- client phone: (530)753-8942
- fax: (530)753-3818
Cold Weather Shelter & Transitional Housing
(This program has been discontinued. May re-start in the future.)
Davis Community Meals also operates a shelter at 512 Fifth Street with ten beds set up to accommodate eight men and two women. During warm months, this facility serves as transitional housing for families in need. During cold weather months [no earlier than November and no later than the close of April], it operates solely as a cold weather shelter with opening and closing dates dependent upon weather.
As a cold weather shelter, this facility is open from 6pm-8am, with clients asked to leave by 7:30am to allow volunteers to clean the facility; there is currently no limit to the number of nights a client may stay. Clients are not permitted to leave and return after check-in, except to smoke in designated outdoor areas — clients must check in by 8pm. Three staff members remain on site from 6pm-11pm and two staff members until 8am the following morning. Shelter clients are provided with a bed and food during their stay but are served only limited meals such as canned soup for dinner and coffee and pastries for breakfast. Clients arriving under the influence of drugs are not turned away unless they are believed to be a nuisance or pose a threat to either themselves or other clients. Clients must agree to shelter rules, including restrictions on loitering during closed hours, consumption of drugs and alcohol on site, weapons possession, etc. Clients must obtain a voucher earlier in the day to reserve a space at the cold weather shelter, and should contact Davis Community Meals at 1111 H Street for voucher information — vouchers are distributed on a first-come, first-served basis; alternatively Davis police officers can refer individuals to the shelter. This facility has had only one theft reported during the 2006 season, and can be considered a safe facility.
Yolo Wayfarer Center (in Woodland)
Yolo Wayfarer Center [238 W Beamer St, Woodland, 530-661-1218] is a rescue mission serving the homeless of Yolo County by offering daily meals, substance abuse treatment, year-round shelter and transitional housing; this is the only year-round emergency shelter in Yolo County. Weekday dinners are served from 5:30pm-6:00pm, while just one meal is served from 3:00pm-3:30pm on weekends; groceries are distributed Mondays at 9:00am. The mission also provides laundry, showers, counseling and various vouchers (food, clothes, etc.). Holiday baskets are available for both Thanksgiving and Christmas as well as community meals on those days; during Thanksgiving dinner, coats are distributed by the Salvation Army. Community members wishing to receive a Thanksgiving food basket must sign up at the Department of Employment & Social Services [25 North Cottonwood St., Woodland] or at Broderick Christian Center in West Sacramento — please check the website for signup dates. During the winter months [November –March], the cold weather shelter is available to both homeless individuals and families and requires all clients to be drug-free and sober; check in is at 7:30pm with lights out at 10:00pm — clients are awakened at 6:00am.
Short Term Emergency Aid Committee distributes motel vouchers for emergency shelter and can also provide cash to prevent community members from losing their existing shelter/utilities or to cover move-in costs for long-term shelter.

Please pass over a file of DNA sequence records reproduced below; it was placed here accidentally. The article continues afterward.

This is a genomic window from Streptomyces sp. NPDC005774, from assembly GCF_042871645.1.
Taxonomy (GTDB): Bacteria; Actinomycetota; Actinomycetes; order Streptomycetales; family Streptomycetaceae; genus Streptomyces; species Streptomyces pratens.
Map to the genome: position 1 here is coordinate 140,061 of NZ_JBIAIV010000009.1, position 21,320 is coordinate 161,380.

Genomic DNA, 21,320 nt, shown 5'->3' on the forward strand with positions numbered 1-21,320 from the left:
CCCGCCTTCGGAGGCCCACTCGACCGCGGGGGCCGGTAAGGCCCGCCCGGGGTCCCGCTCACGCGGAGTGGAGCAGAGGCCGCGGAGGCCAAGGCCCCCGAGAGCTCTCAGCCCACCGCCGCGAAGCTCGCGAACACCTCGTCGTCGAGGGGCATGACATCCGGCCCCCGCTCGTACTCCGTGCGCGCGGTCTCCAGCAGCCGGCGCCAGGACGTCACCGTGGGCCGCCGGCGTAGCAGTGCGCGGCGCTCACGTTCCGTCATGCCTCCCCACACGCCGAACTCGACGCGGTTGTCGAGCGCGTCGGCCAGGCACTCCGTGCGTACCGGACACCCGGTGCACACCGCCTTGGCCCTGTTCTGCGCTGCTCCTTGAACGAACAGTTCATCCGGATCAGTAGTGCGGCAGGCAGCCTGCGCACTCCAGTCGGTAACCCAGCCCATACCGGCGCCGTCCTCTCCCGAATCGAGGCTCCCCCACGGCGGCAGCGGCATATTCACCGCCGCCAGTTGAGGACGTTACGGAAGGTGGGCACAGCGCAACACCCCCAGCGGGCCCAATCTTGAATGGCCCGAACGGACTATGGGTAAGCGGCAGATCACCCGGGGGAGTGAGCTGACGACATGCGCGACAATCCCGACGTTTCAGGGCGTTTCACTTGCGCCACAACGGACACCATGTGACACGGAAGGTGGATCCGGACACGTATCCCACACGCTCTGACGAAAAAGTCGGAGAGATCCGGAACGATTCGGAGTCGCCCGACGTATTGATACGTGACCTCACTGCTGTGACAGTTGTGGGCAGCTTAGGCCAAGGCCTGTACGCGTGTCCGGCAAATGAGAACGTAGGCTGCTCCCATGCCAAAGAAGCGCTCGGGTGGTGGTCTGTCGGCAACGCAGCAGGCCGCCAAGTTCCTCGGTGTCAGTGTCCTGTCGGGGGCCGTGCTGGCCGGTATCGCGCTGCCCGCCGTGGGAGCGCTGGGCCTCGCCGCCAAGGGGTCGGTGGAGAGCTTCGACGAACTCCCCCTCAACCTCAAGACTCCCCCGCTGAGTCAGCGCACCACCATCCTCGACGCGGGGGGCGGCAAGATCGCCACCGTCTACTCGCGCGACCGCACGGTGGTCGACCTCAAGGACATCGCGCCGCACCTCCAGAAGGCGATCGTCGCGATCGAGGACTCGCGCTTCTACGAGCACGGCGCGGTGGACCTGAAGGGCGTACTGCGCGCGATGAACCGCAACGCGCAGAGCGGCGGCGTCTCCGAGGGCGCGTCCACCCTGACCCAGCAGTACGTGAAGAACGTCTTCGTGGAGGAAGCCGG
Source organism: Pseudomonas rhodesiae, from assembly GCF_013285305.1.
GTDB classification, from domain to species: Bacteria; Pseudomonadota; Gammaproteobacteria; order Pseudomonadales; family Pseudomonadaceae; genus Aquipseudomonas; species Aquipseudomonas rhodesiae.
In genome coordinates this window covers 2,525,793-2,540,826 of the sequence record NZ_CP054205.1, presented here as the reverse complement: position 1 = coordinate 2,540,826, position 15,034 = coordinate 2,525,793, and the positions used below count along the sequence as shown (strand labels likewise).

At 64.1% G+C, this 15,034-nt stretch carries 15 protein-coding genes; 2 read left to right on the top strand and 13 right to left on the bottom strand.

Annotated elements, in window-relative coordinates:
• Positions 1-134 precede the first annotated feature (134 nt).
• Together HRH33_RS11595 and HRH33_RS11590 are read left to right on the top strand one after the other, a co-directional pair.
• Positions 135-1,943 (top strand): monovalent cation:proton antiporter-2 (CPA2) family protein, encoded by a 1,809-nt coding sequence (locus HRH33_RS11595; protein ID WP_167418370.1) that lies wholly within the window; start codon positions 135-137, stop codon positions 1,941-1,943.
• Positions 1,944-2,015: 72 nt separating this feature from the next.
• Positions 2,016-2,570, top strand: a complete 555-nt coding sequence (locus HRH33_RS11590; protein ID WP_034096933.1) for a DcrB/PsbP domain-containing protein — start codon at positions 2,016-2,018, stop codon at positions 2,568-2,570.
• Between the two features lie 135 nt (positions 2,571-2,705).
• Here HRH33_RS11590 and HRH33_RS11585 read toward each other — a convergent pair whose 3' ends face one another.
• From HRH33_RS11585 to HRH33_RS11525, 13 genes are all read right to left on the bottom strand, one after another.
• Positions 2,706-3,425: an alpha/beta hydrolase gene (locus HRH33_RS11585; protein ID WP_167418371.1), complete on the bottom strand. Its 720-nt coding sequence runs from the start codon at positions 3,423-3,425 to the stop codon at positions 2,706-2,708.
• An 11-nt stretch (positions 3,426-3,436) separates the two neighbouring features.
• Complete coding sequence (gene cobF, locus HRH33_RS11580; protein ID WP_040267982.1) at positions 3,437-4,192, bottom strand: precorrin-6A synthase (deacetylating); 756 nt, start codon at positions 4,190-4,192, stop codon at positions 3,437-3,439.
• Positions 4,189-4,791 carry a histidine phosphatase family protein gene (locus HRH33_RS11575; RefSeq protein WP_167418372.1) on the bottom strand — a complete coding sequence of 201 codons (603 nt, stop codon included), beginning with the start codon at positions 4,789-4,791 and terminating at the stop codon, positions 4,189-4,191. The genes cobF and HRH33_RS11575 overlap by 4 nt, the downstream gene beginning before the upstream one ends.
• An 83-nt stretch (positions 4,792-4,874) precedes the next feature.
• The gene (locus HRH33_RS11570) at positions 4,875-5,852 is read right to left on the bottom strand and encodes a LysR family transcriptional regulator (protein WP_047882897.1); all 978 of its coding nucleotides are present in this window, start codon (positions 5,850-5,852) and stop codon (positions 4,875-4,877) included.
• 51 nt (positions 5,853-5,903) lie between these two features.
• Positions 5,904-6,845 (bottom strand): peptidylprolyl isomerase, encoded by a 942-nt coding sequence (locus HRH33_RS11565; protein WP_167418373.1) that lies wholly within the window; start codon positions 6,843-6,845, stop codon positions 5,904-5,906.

Cal Expo Winter Shelter Program
Those unable to find shelter in Yolo County or Davis may wish to find transport to Cal Expo [Exposition Blvd. & Ethan] in Sacramento, where Sacramento County offers winter shelter with meals to homeless individuals and families beginning around Thanksgiving. The Winter Shelter Program accommodates immediate shelter needs of the homeless when other local shelters are full. Volunteers of America administer the program under contract to the Sacramento County Department of Human Assistance in partnership with Cal Expo.
During the winter of 2006, the Cal Expo Winter Shelter will remain open until March 31, 2007. Clients will be housed in the former “Paradise Island” at Cal Expo — this space has been completely renovated with new dorms, new linens for each bed, new furniture for gender-separate lounge areas and a large dining area. The shelter can house up to 154 people each night; a valid tuberculosis clearance is required within three days of shelter admittance and clients may stay up to for fourteen days with extensions granted on a case-by-case basis. Community members needing shelter must register 3pm-5pm on weekdays or by 1:30pm on weekends at the following locations: men should register at Salvation Army [1200 North B Street] while women & children should register at Loaves & Fishes [1321 North C Street]. Volunteers of America will provide transportation to and from the shelter where clients will be served two meals daily — clients can expect to arrive at the shelter between 4:30pm and 5:30pm. Operating in conjunction with this Winter Shelter Program, the Salvation Army will have an additional 32 beds for single women and Volunteers of America [1590 North A Street] will have 20 beds for single men.
Interfaith Rotating Winter Shelter
The Interfaith Rotating Winter Shelter is a multi-faith collaboration enabling member congregations to provide winter shelter and hospitality in their facilities on a rotating basis to persons who are homeless in the Davis, CA community.
Davis H.O.P.E is an organization created by UC Davis students to help the homeless by providing education on subjects ranging from basic health-care to topics like computer skills and G.E.D tutoring. Davis H.O.P.E provides its lessons with the help of the Davis Community Meals Resource Center. More information on the program and how to volunteer can be found at http://www.davishope.com
National Housing Database for Homeless & Low-Income